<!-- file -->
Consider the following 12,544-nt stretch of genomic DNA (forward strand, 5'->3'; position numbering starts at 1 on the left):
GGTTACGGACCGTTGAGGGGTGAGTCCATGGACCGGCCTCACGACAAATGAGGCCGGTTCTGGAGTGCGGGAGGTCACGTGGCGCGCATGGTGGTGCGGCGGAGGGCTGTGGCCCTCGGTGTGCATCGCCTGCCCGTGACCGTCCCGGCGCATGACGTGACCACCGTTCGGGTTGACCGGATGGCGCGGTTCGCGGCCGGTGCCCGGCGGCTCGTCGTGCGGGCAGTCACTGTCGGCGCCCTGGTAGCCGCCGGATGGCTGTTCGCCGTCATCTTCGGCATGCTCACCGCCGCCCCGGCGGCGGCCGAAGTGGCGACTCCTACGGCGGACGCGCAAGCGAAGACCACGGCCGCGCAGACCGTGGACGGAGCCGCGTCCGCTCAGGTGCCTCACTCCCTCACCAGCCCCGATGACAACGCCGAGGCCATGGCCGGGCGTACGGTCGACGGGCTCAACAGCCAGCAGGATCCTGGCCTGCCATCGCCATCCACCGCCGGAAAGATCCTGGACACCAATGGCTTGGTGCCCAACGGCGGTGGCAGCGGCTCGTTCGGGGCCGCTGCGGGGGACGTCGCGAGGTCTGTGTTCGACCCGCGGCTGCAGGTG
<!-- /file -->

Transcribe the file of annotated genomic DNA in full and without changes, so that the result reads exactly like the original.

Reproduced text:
Consider the following 12,544-nt stretch of genomic DNA (forward strand, 5'->3'; position numbering starts at 1 on the left):
GGTTACGGACCGTTGAGGGGTGAGTCCATGGACCGGCCTCACGACAAATGAGGCCGGTTCTGGAGTGCGGGAGGTCACGTGGCGCGCATGGTGGTGCGGCGGAGGGCTGTGGCCCTCGGTGTGCATCGCCTGCCCGTGACCGTCCCGGCGCATGACGTGACCACCGTTCGGGTTGACCGGATGGCGCGGTTCGCGGCCGGTGCCCGGCGGCTCGTCGTGCGGGCAGTCACTGTCGGCGCCCTGGTAGCCGCCGGATGGCTGTTCGCCGTCATCTTCGGCATGCTCACCGCCGCCCCGGCGGCGGCCGAAGTGGCGACTCCTACGGCGGACGCGCAAGCGAAGACCACGGCCGCGCAGACCGTGGACGGAGCCGCGTCCGCTCAGGTGCCTCACTCCCTCACCAGCCCCGATGACAACGCCGAGGCCATGGCCGGGCGTACGGTCGACGGGCTCAACAGCCAGCAGGATCCTGGCCTGCCATCGCCATCCACCGCCGGAAAGATCCTGGACACCAATGGCTTGGTGCCCAACGGCGGTGGCAGCGGCTCGTTCGGGGCCGCTGCGGGGGACGTCGCGAGGTCTGTGTTCGACCCGCGGCTGCAGGTG